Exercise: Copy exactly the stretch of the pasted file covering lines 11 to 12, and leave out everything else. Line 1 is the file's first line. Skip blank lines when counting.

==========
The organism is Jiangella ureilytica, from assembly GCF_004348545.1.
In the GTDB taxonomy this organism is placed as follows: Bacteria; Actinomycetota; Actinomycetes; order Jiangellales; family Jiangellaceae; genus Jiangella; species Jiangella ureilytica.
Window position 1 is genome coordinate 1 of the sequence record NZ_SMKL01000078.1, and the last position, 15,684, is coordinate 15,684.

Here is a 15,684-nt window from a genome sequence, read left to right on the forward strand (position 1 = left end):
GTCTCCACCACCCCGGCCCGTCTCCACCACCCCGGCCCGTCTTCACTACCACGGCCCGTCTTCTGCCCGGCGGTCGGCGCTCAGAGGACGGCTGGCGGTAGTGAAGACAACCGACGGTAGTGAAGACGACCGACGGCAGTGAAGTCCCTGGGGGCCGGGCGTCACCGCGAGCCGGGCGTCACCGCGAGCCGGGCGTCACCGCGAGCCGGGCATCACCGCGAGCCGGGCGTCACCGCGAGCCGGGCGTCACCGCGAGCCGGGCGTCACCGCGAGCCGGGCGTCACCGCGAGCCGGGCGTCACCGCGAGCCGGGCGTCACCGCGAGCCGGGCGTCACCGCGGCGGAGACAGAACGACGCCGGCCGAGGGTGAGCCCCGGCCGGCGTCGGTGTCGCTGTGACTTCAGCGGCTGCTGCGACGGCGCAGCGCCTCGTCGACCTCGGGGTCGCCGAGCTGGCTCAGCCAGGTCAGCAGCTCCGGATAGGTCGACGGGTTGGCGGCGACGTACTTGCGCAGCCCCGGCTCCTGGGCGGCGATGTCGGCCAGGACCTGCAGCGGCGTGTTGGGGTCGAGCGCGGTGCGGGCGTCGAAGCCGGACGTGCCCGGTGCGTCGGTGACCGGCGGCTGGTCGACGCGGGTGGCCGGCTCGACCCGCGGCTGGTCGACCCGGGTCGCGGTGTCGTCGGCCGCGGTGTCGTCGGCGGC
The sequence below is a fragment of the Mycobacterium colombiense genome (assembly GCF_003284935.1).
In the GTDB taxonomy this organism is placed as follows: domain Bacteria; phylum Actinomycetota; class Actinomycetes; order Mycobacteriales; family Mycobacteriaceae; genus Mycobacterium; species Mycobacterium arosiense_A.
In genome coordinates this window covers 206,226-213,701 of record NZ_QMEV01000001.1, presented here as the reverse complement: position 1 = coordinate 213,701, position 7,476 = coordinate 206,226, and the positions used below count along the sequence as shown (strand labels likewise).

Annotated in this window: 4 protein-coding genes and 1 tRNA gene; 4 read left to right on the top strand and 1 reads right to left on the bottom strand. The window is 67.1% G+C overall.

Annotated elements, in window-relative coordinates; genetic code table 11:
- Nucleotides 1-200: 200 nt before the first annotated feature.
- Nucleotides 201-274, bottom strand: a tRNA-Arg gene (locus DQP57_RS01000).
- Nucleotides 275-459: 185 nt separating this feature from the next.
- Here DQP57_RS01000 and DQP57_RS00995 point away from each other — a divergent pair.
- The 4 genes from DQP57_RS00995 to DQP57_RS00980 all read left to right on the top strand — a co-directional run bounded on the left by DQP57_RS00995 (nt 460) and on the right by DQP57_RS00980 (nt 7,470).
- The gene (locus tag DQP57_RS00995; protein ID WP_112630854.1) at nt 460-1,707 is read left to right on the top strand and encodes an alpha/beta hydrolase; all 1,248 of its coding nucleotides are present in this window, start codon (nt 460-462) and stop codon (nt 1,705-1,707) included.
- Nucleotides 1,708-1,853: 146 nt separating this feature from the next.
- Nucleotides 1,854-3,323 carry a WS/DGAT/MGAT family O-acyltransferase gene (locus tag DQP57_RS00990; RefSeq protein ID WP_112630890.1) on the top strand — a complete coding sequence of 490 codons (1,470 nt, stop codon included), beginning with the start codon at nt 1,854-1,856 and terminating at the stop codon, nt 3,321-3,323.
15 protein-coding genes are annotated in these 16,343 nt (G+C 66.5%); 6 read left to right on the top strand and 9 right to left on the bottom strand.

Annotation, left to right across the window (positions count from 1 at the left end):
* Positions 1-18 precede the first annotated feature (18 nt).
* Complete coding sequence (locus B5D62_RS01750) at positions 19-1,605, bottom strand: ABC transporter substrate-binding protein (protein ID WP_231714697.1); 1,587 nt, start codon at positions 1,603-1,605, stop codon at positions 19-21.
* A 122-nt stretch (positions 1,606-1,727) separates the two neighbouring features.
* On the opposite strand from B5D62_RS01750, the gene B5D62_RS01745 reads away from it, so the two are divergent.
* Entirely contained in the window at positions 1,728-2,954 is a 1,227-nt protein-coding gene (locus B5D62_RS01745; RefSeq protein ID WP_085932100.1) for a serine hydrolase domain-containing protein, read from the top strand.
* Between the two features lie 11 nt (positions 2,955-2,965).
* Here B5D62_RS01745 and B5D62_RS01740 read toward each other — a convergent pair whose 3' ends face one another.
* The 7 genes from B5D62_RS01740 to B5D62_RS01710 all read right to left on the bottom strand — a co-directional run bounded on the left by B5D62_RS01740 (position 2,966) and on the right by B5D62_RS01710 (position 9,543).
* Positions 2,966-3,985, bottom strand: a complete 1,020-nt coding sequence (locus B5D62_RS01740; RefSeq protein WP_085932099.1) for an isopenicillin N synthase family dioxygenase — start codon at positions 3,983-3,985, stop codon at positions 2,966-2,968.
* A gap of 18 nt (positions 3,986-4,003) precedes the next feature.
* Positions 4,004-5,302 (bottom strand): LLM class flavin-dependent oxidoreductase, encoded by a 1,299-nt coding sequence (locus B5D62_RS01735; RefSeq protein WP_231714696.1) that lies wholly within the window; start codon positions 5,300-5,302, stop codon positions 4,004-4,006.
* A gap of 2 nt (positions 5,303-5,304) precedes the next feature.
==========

- Nucleotides 1-200: 200 nt before the first annotated feature.
- Nucleotides 201-274, bottom strand: a tRNA-Arg gene (locus DQP57_RS01000).